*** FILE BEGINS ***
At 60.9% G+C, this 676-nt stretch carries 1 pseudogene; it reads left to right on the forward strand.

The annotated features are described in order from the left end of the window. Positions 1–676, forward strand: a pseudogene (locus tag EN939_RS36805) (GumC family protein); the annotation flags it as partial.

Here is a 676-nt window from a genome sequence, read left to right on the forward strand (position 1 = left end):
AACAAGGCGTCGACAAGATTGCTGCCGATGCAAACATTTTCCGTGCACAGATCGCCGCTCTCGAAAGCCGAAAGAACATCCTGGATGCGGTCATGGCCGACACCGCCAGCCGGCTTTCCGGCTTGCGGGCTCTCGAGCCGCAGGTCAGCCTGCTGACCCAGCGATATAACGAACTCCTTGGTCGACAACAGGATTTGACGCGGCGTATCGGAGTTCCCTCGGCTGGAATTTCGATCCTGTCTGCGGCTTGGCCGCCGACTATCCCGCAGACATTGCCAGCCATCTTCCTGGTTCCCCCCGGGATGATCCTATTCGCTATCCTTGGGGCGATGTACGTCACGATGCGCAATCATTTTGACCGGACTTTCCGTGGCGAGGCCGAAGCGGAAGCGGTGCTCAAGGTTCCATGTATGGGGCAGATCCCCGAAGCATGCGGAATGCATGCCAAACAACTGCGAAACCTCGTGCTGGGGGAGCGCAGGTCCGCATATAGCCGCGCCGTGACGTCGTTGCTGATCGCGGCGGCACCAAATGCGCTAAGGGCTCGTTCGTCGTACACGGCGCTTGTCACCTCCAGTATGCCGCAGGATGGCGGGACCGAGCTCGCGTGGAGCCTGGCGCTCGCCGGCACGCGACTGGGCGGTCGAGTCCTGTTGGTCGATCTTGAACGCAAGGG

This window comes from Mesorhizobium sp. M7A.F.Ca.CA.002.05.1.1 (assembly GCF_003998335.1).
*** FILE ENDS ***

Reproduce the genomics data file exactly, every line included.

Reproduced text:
At 60.9% G+C, this 676-nt stretch carries 1 pseudogene; it reads left to right on the forward strand.

The annotated features are described in order from the left end of the window. Positions 1–676, forward strand: a pseudogene (locus tag EN939_RS36805) (GumC family protein); the annotation flags it as partial.

Here is a 676-nt window from a genome sequence, read left to right on the forward strand (position 1 = left end):
AACAAGGCGTCGACAAGATTGCTGCCGATGCAAACATTTTCCGTGCACAGATCGCCGCTCTCGAAAGCCGAAAGAACATCCTGGATGCGGTCATGGCCGACACCGCCAGCCGGCTTTCCGGCTTGCGGGCTCTCGAGCCGCAGGTCAGCCTGCTGACCCAGCGATATAACGAACTCCTTGGTCGACAACAGGATTTGACGCGGCGTATCGGAGTTCCCTCGGCTGGAATTTCGATCCTGTCTGCGGCTTGGCCGCCGACTATCCCGCAGACATTGCCAGCCATCTTCCTGGTTCCCCCCGGGATGATCCTATTCGCTATCCTTGGGGCGATGTACGTCACGATGCGCAATCATTTTGACCGGACTTTCCGTGGCGAGGCCGAAGCGGAAGCGGTGCTCAAGGTTCCATGTATGGGGCAGATCCCCGAAGCATGCGGAATGCATGCCAAACAACTGCGAAACCTCGTGCTGGGGGAGCGCAGGTCCGCATATAGCCGCGCCGTGACGTCGTTGCTGATCGCGGCGGCACCAAATGCGCTAAGGGCTCGTTCGTCGTACACGGCGCTTGTCACCTCCAGTATGCCGCAGGATGGCGGGACCGAGCTCGCGTGGAGCCTGGCGCTCGCCGGCACGCGACTGGGCGGTCGAGTCCTGTTGGTCGATCTTGAACGCAAGGG

This window comes from Mesorhizobium sp. M7A.F.Ca.CA.002.05.1.1 (assembly GCF_003998335.1).